This book reinterprets the Leveller authorships of John Lilburne, Richard Overton and William Walwyn, and foregrounds the role of ordinary people in petitioning and protest during an era of civil war and revolution. The Levellers sought to restructure the state in 1647-49 around popular consent and liberty for conscience, especially in their Agreement of the People. Their following was not a 'movement' but largely a political response of the sects that had emerged in London's rapidly growing peripheral neighbourhoods and in other localities in the 1640s. This study argues that the Levellers did not emerge as a separate political faction before October 1647, that they did not succeed in establishing extensive political organisation, and that the troop revolt of spring 1649 was not really a Leveller phenomenon. Addressing the contested interpretations of the Levellers throughout, this book also introduces Leveller history to non-specialist readers.
CHAPTER ONE: INTRODUCTION: THE LEVELLERS, THEIR FOLLOWERS, AND THE HISTORIANS.- CHAPTER TWO: LEVELLER CONTEXTS.- CHAPTER THREE: LEVELLER ORIGINS.- CHAPTER FOUR: THE EMERGENCE OF THE LEVELLERS , 1647.- CHAPTER FIVE: THE LEVELLERS AND THE AGREEEMENT, 1647-8.- CHAPTER SIX: THE LEVELLERS AND THE ENGLISH REVOLUTION, 1648-9.- CHAPTER SEVEN: THE LEVELLER CHALLENGE TO THE COMMONWEALTH REGIME, 1649.- CHAPTER EIGHT: CONCLUSION: THE ENDURANCE OF THE LEVELLERS.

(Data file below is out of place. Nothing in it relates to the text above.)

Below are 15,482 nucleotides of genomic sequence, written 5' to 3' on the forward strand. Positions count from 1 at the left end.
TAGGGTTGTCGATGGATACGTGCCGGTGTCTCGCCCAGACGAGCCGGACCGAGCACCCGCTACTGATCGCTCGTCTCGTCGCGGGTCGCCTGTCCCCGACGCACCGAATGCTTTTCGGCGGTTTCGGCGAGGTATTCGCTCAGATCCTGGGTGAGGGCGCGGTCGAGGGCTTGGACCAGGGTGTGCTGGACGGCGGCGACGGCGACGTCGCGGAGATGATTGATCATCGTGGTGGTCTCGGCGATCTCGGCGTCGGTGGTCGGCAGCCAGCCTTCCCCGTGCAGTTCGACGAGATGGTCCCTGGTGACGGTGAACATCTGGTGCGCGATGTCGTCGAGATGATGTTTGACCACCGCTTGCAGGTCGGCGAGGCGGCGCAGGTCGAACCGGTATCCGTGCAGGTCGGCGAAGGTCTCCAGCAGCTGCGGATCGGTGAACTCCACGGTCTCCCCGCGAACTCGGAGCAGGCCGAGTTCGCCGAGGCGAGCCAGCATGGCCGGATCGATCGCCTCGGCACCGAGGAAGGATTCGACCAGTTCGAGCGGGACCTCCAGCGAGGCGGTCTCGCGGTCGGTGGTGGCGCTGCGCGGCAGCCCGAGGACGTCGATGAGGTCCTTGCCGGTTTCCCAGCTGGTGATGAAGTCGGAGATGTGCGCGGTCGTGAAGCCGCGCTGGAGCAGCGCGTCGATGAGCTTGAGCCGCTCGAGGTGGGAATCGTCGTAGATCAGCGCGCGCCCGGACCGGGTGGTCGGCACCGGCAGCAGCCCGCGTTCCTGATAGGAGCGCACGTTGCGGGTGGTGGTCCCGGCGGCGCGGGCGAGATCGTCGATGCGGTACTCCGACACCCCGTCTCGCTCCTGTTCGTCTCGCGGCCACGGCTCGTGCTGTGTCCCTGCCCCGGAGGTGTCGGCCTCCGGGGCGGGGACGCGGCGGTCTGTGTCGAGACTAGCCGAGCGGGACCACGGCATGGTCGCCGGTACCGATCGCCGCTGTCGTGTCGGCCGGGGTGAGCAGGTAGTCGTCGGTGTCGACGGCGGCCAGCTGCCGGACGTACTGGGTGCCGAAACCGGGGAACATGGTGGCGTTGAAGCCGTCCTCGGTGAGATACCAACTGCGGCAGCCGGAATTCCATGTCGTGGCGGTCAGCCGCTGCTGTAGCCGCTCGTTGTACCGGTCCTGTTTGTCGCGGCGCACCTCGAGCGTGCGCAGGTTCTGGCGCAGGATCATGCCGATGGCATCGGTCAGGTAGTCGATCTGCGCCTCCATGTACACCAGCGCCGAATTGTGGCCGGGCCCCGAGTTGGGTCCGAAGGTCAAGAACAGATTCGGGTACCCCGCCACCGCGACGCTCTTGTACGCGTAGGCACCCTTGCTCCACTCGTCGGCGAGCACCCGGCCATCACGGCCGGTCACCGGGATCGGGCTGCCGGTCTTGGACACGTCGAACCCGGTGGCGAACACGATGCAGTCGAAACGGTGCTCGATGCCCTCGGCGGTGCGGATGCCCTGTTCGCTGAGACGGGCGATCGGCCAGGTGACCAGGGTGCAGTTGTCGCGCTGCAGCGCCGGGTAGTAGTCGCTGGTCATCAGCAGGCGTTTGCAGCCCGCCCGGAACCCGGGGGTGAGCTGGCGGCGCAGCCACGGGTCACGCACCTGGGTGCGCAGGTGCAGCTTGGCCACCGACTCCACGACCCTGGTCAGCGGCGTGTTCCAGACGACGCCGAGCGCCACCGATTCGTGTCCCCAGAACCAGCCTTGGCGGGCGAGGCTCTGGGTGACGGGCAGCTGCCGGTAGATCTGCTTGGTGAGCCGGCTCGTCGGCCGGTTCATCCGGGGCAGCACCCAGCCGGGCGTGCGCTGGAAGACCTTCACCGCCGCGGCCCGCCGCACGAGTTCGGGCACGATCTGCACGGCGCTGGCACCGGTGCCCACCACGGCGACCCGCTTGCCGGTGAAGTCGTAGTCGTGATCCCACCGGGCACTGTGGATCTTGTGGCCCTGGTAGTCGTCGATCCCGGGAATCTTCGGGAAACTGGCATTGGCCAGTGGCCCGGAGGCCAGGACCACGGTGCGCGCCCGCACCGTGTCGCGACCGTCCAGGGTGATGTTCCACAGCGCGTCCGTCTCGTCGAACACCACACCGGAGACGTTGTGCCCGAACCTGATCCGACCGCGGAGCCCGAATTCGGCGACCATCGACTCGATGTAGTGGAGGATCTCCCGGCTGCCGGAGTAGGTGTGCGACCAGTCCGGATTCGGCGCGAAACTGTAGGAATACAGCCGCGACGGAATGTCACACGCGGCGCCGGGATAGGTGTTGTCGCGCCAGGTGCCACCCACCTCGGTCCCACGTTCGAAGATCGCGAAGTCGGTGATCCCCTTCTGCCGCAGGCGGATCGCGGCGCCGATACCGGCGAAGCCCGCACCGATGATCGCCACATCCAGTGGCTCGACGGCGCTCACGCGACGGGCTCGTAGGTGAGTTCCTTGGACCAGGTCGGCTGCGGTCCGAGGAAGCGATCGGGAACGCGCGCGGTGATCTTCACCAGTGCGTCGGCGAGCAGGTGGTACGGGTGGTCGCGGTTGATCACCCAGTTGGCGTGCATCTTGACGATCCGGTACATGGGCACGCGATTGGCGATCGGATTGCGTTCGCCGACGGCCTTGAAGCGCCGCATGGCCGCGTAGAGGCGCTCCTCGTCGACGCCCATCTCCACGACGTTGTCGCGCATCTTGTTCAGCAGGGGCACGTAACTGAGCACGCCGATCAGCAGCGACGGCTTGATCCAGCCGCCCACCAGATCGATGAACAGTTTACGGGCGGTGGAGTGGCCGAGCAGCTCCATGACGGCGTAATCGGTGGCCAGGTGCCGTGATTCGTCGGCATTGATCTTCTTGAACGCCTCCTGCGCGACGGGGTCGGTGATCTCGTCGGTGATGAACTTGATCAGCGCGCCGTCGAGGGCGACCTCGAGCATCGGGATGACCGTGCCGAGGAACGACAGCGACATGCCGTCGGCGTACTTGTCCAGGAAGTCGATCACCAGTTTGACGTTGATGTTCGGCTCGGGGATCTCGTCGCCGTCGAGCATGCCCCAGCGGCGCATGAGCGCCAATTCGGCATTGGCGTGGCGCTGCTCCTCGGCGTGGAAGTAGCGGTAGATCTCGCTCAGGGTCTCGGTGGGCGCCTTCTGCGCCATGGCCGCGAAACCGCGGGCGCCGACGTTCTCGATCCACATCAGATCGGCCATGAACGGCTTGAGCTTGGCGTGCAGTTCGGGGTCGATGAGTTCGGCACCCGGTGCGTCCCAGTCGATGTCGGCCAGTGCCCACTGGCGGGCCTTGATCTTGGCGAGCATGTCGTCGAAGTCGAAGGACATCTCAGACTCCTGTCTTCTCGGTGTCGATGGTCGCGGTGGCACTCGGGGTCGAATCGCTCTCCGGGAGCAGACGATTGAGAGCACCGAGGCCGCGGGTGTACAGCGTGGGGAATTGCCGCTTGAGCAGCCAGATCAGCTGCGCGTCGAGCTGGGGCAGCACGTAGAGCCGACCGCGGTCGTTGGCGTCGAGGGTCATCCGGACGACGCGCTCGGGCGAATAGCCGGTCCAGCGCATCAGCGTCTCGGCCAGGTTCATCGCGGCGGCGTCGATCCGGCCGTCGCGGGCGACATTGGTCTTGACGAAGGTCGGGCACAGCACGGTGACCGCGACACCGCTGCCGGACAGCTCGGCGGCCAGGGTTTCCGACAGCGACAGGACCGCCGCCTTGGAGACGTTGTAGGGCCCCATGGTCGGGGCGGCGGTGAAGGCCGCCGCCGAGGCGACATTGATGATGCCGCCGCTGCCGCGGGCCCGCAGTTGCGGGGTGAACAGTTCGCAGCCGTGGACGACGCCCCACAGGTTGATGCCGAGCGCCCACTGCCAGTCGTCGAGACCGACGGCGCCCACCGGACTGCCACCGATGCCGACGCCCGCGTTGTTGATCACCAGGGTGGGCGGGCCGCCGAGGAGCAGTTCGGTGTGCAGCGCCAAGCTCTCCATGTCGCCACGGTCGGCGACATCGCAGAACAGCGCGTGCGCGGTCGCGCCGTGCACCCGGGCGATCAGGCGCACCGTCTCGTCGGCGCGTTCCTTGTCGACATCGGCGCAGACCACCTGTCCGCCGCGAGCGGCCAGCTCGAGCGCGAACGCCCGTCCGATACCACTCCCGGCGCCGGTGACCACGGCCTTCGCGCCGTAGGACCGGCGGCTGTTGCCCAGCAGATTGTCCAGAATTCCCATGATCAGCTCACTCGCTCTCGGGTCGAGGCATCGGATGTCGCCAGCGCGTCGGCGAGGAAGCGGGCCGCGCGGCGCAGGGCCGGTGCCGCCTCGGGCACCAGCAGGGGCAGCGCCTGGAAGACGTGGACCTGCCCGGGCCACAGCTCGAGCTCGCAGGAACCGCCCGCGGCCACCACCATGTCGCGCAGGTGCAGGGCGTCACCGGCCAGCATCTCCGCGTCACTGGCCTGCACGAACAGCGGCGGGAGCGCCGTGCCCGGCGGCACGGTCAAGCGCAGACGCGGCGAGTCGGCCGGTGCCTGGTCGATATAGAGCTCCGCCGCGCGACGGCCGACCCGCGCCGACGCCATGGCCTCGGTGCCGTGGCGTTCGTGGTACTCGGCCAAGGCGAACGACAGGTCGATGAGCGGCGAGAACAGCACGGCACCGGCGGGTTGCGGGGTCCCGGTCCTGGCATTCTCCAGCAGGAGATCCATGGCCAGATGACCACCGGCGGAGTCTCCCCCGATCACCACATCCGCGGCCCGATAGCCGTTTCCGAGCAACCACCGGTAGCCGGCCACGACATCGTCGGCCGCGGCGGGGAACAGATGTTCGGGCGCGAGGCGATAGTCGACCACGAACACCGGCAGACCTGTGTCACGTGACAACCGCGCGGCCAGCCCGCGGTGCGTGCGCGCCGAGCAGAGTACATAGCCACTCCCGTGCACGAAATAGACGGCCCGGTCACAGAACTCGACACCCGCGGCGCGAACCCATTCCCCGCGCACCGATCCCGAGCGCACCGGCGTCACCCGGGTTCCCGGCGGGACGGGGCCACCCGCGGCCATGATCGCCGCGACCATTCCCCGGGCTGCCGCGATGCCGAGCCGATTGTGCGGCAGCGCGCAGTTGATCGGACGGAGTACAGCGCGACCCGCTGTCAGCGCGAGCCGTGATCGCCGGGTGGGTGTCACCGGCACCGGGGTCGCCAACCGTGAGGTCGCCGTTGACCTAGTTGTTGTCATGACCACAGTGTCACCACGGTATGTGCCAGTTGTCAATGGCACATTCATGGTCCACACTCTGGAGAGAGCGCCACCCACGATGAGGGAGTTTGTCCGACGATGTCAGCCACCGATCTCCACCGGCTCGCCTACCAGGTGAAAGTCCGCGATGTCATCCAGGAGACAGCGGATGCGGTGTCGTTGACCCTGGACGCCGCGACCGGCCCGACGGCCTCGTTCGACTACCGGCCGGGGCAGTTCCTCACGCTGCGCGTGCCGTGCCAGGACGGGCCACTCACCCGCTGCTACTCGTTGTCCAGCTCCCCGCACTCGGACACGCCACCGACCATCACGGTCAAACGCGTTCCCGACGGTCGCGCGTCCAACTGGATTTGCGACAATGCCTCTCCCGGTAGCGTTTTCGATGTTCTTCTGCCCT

"De Krey puts forward arguments which will be of interest to the Levellers' most devoted scholars. ... The detail and scope of Following the Levellers is extraordinary. It is as much a major study of 17th-century radical political and religious culture and identity as it is a re-evaluation of the Levellers per se. ... The [volume] is thoughtfully structured and the straightforwardness of the prose is effective." (Edward Legon, Parliamentary History, Vol. 38 (3), 2019)
Gary S. De Krey is Emeritus Professor of History at St. Olaf College in Minnesota, USA. A past president of the Midwest Conference on British Studies, he has published two books about London politics in the late Stuart era (1660-1714) as well as Restoration and Revolution in Britain (Palgrave Macmillan, 2007).